It should be pointed out that throughout his narrative Montresor refers to Fortunato as "my friend," "my good friend," and "my poor friend," altogether about a dozen times. This is Poe's way of showing the reader that Montresor has also been thinking about what will happenafterhe has walled Fortunato up in the niche and left him to die. Fortunato is a prominent ditizen. His disappearance will be a source of wonder to his wife, to his relatives, to his friends, to the citizens, and to the authorities. There will be an ongoing investigation for months. Not only will the police be asking questions, but his friends and relatives will be making their own inquiries. Montresor does not want to be the subject of the slightest suspicion. He has gotten into the habit of referring to Fortunato as his friend, and the habit has become so strong that he continues referring to him as such even as he is leading him to his death--and not only that, but he is referring to him in his narrative as his friend, his good friend, and his poor friend fifty years after the murder. This is another example of the things Montresor did to make sure his crime was a success. Nobody will suspect Montresor because they will take it for granted that the two men are the best of friends. Montresor himself will have to pretend to be greatly concerned about his friend's disappearance and keep asking questions about him until the matter is finally forgotten, even if that takes years.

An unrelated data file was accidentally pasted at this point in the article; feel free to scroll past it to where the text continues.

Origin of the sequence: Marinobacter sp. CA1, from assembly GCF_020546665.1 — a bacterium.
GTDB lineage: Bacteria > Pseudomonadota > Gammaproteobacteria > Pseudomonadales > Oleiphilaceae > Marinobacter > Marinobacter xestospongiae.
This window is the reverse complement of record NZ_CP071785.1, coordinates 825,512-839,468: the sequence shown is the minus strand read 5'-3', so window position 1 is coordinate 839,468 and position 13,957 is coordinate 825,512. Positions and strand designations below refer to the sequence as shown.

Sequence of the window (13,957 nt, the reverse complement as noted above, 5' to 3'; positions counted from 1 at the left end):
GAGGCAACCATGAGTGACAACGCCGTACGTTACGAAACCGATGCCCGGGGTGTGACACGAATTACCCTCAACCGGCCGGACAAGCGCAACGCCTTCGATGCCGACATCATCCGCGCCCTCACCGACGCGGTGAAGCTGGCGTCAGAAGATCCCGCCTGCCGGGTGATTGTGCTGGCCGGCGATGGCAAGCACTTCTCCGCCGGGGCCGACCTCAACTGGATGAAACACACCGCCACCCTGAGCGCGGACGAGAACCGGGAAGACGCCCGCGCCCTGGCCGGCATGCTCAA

Montresor has meticulously planned the time, the place and the method of his revenge well in advance.
1.Time: Montresor decides to take his revenge at "about dusk, one evening during the supreme madness of the carnival season," so that every one in his house especially the servants would have gone out and that he would be able to commit his heinous deed completely unnoticed by anyone. He had cunningly ensured that the servants would not return home that evening by lying to them that he will be returning home only next morning.
2.Place: Montresor chose the innermost crypt in his vaults so that Fortunato's cries would not be heard by anyone. He had also arranged to have the building stones and the mortar ready at hand to wall in Fortunato. When he accompanies Fortunato into the vaults he carries with him the instrument of revenge-the trowel.
3.The Method: All the while "smiling in his face" Montresor flatters and traps Fortunato by exploiting his "weak point" : Fortunato "prided himself on his connoisseurship in wine," and Montresor deceives him by saying that he does not wish to trouble him and that he'd rather seek Luchresi's opinion regarding the quality of the Amontillado that he has bought. At once Fortunato takes the bait and accompanies Montresor into the vaults to prove that he is better than Luchresi. Once inside the vaults, Montresor gets him drunk to slow down his reflelexes and then leads him to his death.